In this issue

Tendinopathy

Work Site Visits

Exercise

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Services

Hand Therapy
Splinting
Arthritis Management
Pain Management
Fibreglass casting
Hydrotherapy
Scar Management

Team members

Director

Karen Fitt

Hand Therapists

Karen Fitt
Crystal Goodwin
Kate Crump
Melissa Whitten
(maternity leave)
Jeff Sanderson
Brodwen McBain
Steph Konstantinidis
Christine Johnson
Melissa Clifford
Lauren Barber
Kirsty Connor
Sophie Crapper

Administration

Jacqui O'Hoy
Ellie McDonald
Linda Masoni
Ollie Filipiak
Bronwyn Synnot
Rachael Dunn
Ashleigh Nelson
Alex Parkes
Domi Udunuwara

Locations

Melbourne

Richmond

North Essendon

Heidelberg Heights

Hoppers Crossing

Boronia

Croydon

February 2015

spanner in hands

Happy New Year! We trust everyone had a safe and relaxing holiday season.

How is your body feeling? Better for the rest, we hope. We know from years of experience, that a break from the normal routine isn't always the cure-all we expect it be.

If you have elbow, wrist or hand pain that has failed to disappear despite a fantastic holiday, we can explain why. More importantly, we can help!

Tendinopathy

Tendinopathy is the medical catch all term to describe many commonly known conditions such as tennis elbow, golfers elbow, DeQuervains and tendinitis. It simply means that the tendon is the problematic (or "pathological") structure causing the pain and weakness.

Tendinopathy is one of the most common causes of pain that we treat in private practice. Recent research has shed a lot of light on why this is the case, and why it has traditionally been difficult to treat successfully.

The new mantra is that "tendons hate change". Tendinopathy typically occurs when we are not doing something right, compressing the tendon or we have done too much too quickly. In the past, repetition was thought to cause the problem. This didn't explain why people such as musicians, who perform the most repetitive work of all, had tendinopathy at far lower rates than the rest of the population.

Tendons respond to the amount of load they are given by strengthening themselves over time, or weakening when load is removed. Every elite athlete, manual worker and musician has probably already discovered this in the course of a career.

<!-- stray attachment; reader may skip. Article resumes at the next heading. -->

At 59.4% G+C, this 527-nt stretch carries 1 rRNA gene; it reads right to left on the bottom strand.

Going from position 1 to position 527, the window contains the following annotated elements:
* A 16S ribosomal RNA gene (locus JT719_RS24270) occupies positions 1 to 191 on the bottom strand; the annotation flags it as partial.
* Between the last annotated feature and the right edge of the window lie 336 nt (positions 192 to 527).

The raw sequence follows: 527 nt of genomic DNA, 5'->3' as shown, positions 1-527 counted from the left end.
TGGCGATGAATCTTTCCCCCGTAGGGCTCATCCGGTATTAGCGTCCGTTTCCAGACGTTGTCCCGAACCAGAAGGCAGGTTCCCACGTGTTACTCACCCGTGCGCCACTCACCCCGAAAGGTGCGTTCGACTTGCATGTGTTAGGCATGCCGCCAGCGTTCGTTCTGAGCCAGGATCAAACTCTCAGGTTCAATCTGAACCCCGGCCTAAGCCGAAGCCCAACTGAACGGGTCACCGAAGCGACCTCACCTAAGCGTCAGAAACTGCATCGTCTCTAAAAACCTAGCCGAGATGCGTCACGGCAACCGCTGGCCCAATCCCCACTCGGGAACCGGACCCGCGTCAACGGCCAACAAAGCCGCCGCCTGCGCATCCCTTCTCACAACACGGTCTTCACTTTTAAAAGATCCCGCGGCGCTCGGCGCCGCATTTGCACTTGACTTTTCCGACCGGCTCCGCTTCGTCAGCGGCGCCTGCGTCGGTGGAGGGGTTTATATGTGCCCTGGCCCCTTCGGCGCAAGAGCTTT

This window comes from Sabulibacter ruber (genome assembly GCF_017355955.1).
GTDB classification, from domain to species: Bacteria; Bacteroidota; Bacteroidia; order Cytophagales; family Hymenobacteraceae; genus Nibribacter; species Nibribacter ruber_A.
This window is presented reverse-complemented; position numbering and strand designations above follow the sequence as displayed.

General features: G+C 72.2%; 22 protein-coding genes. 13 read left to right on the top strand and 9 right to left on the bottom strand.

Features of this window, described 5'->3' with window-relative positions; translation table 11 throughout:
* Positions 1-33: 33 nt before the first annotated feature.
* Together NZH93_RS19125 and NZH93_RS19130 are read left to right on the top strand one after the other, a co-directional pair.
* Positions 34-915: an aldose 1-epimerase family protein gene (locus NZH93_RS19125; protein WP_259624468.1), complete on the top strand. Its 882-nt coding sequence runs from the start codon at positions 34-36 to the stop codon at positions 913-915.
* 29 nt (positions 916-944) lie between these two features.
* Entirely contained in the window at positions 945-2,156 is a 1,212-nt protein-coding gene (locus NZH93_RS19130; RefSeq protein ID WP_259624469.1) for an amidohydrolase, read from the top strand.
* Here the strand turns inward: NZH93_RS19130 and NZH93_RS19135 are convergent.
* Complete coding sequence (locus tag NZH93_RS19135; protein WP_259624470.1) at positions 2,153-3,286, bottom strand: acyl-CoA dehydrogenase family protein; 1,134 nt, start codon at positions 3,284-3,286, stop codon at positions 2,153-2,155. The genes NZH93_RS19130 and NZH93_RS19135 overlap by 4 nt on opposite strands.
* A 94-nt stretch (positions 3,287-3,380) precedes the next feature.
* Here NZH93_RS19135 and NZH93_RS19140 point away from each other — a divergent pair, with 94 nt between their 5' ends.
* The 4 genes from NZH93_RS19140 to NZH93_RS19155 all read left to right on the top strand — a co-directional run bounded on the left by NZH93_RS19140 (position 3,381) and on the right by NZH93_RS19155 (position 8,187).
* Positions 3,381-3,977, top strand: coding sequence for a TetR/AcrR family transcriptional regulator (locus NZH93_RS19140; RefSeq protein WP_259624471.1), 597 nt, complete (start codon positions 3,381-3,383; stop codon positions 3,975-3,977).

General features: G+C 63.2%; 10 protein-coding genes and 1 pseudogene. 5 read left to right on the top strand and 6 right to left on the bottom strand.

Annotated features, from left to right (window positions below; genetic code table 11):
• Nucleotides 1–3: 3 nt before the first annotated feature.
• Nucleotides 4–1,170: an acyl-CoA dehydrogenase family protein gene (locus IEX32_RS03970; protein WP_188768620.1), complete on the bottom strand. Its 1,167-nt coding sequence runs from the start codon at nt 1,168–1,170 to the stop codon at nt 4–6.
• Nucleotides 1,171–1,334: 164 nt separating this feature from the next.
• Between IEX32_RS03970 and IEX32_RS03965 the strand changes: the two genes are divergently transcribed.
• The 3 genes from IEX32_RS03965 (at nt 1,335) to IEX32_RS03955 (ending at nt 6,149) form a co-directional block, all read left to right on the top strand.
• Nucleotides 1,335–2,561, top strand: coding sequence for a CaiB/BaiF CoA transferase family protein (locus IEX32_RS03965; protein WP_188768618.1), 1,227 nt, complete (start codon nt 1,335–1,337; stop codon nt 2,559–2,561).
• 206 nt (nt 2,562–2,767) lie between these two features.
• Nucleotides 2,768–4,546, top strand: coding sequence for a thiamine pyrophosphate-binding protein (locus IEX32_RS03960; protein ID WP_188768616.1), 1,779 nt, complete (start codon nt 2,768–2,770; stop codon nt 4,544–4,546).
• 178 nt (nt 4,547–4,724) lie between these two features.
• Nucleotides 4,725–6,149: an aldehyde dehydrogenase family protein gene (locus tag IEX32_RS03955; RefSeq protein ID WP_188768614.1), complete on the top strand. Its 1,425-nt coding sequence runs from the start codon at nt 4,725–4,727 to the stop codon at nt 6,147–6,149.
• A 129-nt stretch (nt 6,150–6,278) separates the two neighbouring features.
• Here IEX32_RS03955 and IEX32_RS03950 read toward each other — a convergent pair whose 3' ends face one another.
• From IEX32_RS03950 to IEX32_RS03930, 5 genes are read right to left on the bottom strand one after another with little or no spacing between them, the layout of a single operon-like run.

Similarly, if your pain doesn't settle down after a brief rest, or period of splinting, you will know that you haven't built that tendon back up to the load bearing capacity you need.

Taking a holiday from load bearing over the festive season can result in an instant return or worsening of symptoms when you get back to work because the tendons have weakened over the break and are able to manage the workload even less than before the break.

Work Site Visits

Hand Injuries, sadly, often occur at work. In fact, 27% of injuries requiring more than a day off work are related to the hand (Dais and Elias 2006).

We see a lot of soft tissue type injuries and also traumatic injuries from accidents that occur in the workplace. We take our role in work injuries very seriously and we keep a very close focus on the whole picture.

Our number one priority is making sure we deliver the very best hand therapy care possible. Oftentimes this can include providing the diagnosis, as well as the treatment and rehabilitation plan.

Another equally important aspect of our care is assisting with the safe and meaningful return to work for the injured worker.
The return to work plan is often best organised following a work site assessment. All of our hand therapists are authorised to perform return to work assessments. This informal process involves one of the hand therapists meeting up at the workplace with the injured worker to appreciate the work to be done on the workers return, and draft a plan and timetable.

We like to reduce any chance of a re-injury, or a failed return to work due to an overly ambitious or inappropriate return to work plan.

The treating hand therapist will always inquire about the work situation, and organise an assessment when appropriate.

Injured workers are also welcome to ask about a work assessment themselves at any stage of the rehabilitation process.

Exercise

water in handsIt's part of the cure

Admittedly, some of our patients have injured themselves playing sport, BUT a majority have not.
Recovery from most musculoskeletal and arthritic conditions is greatly enhanced with exercise.

We now run hydrotherapy classes at three different venues.

We are constantly amazed at the brilliant results our patients get from attending hydrotherapy class.

The pool is absolutely brilliant for the reduction of pain and swelling, mobilising stiff joints, and strengthening the whole shoulder and arm. It is surprising how weak the arm becomes following a surgery or a hand injury. The pool provides the perfect environment to build the arm back up in a supervised situation.

Call 9458 5166 to book into the hydrotherapy groups.

Hydrotherapy is organised directly with your hand therapist as there are safety factors and a health questionnaire related to attendance.

Sincerely,

Karen and the team at Melbourne Hand Rehab

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